Holding the Fort-Davis: CSU lands Howard grad transfer

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On Friday, Cleveland State collected its fourth player from this summer’s transfer portal by receiving a commitment from Brooklynn Fort-Davis, a graduate transfer from Howard.

What does Fort-Davis do, besides present near-limitless opportunities for wordplay? Well, the 6-0 forward rebounds a ton, for starters.

In 2022-23, she pulled down 6.1 rebounds per game, after averaging 6.5 and 6.7 in the two previous years. Fort-Davis was even better in MEAC play, as her 5.4 defensive rebounds ranked sixth in the conference, and her overall count of 6.5 was 11th best. Those strong numbers helped lead to outstanding defensive metrics, including at least one defensive win share over each of her last three seasons, topping out at 1.6 in the recently-concluded campaign.

That will play nicely for a Cleveland State team that desperately needs to replenish its supply of glass cleaners following the graduations of Amele Ngwafang, Brittni Moore and Barbara Zieniewska, a trio that hauled in nearly half of the Vikings’ rebounds in 2022-23.

“I am always surrounded by people in the post,” Fort-Davis said in a feature on Howard’s website. “I am so close to people it’s a shame. I was taller than everybody and I relied on that at first, but since playing for Coach Ty [Grace], she put emphasis on effort because rebounds are free. It’s a thrill for me when I grab a rebound and cuff it because I feel like Michael Jordan. I am in the air and doing the Jordan sign.”

A Ngwafang comparison seems natural at this point, but it doesn’t entirely fit. Both players thrive on the rush of deciding the outcome of possessions and have uncommon will around the boards. But while Ngwafang accomplished that through raw power, along the national-leading number of trips to the free throw line that resulted from it, there’s a bit more art to Fort-Davis’ game. She finds ways to work around people instead of through them, and it’s not unheard of for her to knock one down from mid-range. Still, she finishes extremely well around the rim and gets plenty of opportunities to do so (her 9.6 two-point attempts per game last season were second in the MEAC) thanks to an intuitive ability to release off of defenders and present herself as an option.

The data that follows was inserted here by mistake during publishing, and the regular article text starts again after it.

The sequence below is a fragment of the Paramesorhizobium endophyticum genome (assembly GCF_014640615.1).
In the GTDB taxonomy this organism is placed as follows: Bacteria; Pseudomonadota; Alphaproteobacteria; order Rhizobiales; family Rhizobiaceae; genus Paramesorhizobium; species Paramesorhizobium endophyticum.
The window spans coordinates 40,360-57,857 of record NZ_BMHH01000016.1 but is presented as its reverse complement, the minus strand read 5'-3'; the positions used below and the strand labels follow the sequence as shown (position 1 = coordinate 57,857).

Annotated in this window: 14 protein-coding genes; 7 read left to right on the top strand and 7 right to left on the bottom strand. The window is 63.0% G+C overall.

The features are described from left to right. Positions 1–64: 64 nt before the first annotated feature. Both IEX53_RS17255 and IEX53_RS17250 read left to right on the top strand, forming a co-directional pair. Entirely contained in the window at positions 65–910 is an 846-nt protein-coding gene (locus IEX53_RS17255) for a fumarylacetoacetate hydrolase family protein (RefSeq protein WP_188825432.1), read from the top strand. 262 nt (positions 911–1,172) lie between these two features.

Winning is another thing that jumps off of her resume. The Vikings seem to have made a concerted effort to target players with high-level success in this cycle: Mickayla Perdue came from a dual conference champion that advanced to the NCAA’s Division II semifinals, Grace Ellis made three straight trips to the postseason at Wyoming, including a Mountain West title and an NCAA Tournament bid, and Colbi Maples, while not enjoying the team success of the other two, has a long track record of playing well against high-major opponents (something a Horizon League champion will almost always do in the first round of March Madness). Fort-Davis fits that trend nicely.

Howard earned a dual MEAC title in 2021-22, taking down long-time nemesis Norfolk State in the championship game, then collected the program’s first-ever NCAA Tournament win in a First Four game against Incarnate Word. In that contest, Fort-Davis had 15 points and 11 rebounds, one of her ten career double-doubles, as the Bison took a brutally-tough affair where the margin never exceeded five points (their prize was top-seeded South Carolina two days later, which went about how you think it went).

This past season the Bison were unable to repeat, as NSU got revenge in the MEAC final, but not before Fort-Davis supplied a little bit of magic to Howard’s semifinal win over Maryland-Eastern Shore, scoring the winning bucket with 1.8 seconds remaining on a play that looks like a lot of her plays.

The Chicago native is graduating from Howard – often called the Harvard of HBCUs, for its elite academic standards – with a biology degree that includes a double minor in psychology and chemistry, while pulling in Dean’s List and MEAC All-Academic honors along the way. At Cleveland State, she will look to advance into the healthcare field as an occupational therapist or a physician assistant while using her final season of basketball eligibility.

With Fort-Davis now on board, CSU now has her and Ellis, along with Jordana Reisma, Faith Burch, and incoming freshman Paulina Hernandez to hold things down in the frontcourt. That matches the number the Vikings carried in 2022-23 (with Aminata Ly joining Ngwafang, Moore, Reisma and Burch). The backcourt includes Destiny Leo, Sara Guerreiro, Shadiya Thomas and Carmen Villalobos, with newcomers Maples and Perdue, two shy of the eight guards on the roster last season (possibly three shy, when accounting for Perdue’s eligibility situation).

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